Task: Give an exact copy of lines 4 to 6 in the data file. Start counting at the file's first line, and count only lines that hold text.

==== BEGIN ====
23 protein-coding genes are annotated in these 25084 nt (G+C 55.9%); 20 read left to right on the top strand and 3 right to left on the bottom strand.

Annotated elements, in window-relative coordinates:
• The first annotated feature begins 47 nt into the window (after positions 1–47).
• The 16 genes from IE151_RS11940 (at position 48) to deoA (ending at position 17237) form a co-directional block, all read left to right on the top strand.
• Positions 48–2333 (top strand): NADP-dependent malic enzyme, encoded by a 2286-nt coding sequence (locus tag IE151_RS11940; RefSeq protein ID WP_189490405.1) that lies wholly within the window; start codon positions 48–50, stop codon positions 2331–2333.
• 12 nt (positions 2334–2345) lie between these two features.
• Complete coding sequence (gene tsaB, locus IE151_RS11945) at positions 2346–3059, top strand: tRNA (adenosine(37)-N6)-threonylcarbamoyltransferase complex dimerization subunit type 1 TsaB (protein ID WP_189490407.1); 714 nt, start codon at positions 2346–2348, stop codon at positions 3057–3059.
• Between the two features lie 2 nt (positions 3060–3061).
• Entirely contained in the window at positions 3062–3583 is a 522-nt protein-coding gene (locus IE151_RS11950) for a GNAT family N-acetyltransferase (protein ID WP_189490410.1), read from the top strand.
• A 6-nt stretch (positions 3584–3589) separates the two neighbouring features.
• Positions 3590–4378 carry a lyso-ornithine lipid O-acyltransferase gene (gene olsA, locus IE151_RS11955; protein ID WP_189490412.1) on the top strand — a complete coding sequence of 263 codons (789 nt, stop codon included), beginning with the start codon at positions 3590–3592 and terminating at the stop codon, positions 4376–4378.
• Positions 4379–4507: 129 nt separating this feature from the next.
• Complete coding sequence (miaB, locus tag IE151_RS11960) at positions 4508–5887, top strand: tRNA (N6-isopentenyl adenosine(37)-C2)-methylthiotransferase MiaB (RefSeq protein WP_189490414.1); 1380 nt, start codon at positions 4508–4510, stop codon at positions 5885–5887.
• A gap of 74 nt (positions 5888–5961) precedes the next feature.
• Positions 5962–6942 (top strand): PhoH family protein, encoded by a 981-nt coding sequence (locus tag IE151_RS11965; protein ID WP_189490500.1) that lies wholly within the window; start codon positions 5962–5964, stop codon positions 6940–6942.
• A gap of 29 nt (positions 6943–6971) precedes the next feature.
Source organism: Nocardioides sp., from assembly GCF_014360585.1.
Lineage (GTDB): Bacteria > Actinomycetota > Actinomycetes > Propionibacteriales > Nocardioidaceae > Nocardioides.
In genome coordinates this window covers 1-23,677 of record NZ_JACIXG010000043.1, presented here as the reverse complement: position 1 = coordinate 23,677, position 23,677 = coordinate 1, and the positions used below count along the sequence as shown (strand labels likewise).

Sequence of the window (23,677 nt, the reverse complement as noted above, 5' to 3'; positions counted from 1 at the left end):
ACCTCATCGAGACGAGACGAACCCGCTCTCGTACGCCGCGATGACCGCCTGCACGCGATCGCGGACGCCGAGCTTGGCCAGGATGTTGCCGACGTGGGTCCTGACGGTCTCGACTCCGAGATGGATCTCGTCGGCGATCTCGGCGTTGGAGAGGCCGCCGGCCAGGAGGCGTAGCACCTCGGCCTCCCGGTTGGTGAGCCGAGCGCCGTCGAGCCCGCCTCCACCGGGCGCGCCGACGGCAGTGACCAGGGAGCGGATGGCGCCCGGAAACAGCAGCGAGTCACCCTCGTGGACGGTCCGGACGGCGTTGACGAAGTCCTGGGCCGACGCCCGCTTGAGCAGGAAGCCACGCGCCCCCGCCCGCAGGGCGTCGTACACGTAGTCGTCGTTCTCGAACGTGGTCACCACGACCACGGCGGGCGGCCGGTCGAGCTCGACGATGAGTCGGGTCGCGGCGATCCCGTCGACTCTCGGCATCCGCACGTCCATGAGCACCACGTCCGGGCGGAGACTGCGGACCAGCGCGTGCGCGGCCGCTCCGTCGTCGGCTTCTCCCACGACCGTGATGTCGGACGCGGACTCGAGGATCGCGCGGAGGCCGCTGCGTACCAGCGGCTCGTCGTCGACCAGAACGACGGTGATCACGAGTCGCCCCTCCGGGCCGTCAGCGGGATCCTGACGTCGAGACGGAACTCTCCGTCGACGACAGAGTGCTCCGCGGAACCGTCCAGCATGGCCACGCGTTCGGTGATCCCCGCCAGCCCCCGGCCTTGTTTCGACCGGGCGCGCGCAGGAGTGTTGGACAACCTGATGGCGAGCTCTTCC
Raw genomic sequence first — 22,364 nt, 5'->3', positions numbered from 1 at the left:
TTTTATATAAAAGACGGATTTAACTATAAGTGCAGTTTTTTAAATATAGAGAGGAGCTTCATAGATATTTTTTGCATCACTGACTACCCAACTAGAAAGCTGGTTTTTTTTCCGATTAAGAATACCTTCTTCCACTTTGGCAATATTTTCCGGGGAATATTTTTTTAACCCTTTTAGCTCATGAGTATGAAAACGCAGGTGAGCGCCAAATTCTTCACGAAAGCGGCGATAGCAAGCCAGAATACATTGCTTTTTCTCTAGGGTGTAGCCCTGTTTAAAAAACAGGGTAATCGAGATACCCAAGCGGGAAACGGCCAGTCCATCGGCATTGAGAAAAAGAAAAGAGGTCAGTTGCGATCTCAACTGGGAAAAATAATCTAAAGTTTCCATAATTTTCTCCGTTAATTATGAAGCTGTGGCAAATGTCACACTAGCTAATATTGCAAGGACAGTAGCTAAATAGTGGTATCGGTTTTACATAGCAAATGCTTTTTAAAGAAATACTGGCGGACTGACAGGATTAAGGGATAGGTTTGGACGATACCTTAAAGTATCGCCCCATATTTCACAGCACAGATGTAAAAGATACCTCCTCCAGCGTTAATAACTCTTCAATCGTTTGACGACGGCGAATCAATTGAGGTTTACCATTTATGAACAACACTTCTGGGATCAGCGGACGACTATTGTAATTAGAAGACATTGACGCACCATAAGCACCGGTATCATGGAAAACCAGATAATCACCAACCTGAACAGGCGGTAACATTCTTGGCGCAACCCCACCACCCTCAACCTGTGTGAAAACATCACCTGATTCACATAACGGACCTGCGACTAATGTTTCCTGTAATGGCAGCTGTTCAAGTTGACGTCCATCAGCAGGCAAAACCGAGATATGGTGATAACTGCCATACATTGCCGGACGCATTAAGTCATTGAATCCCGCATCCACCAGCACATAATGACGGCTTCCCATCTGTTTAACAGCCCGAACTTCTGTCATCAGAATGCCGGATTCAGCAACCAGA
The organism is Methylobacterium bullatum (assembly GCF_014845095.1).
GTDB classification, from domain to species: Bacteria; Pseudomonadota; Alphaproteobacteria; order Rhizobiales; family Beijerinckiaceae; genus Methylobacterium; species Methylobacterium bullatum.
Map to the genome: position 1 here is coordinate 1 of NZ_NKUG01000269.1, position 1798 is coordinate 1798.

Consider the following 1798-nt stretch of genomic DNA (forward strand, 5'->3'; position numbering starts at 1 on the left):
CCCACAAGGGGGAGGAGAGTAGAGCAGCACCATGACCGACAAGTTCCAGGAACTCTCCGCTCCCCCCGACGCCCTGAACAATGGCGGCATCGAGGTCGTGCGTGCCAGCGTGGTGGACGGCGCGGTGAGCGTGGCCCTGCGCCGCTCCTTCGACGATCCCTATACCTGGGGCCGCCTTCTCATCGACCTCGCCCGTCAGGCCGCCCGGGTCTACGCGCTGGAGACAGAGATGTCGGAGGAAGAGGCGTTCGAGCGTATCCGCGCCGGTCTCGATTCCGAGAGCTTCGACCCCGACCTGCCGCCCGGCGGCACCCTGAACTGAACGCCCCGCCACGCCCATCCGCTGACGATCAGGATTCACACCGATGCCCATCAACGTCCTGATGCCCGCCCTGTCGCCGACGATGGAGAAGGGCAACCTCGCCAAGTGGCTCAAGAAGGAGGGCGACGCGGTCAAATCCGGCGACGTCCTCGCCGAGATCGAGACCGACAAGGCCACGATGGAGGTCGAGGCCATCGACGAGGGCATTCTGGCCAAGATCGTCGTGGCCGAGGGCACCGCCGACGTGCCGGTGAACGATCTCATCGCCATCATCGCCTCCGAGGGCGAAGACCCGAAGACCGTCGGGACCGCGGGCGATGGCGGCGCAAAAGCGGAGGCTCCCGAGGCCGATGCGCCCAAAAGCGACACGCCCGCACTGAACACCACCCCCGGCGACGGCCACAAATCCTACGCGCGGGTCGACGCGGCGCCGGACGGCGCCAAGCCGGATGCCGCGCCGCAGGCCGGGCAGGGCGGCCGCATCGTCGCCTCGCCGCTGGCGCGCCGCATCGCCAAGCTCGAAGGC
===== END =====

• The 16 genes from IE151_RS11940 (at position 48) to deoA (ending at position 17237) form a co-directional block, all read left to right on the top strand.
• Positions 48–2333 (top strand): NADP-dependent malic enzyme, encoded by a 2286-nt coding sequence (locus tag IE151_RS11940; RefSeq protein ID WP_189490405.1) that lies wholly within the window; start codon positions 48–50, stop codon positions 2331–2333.
• 12 nt (positions 2334–2345) lie between these two features.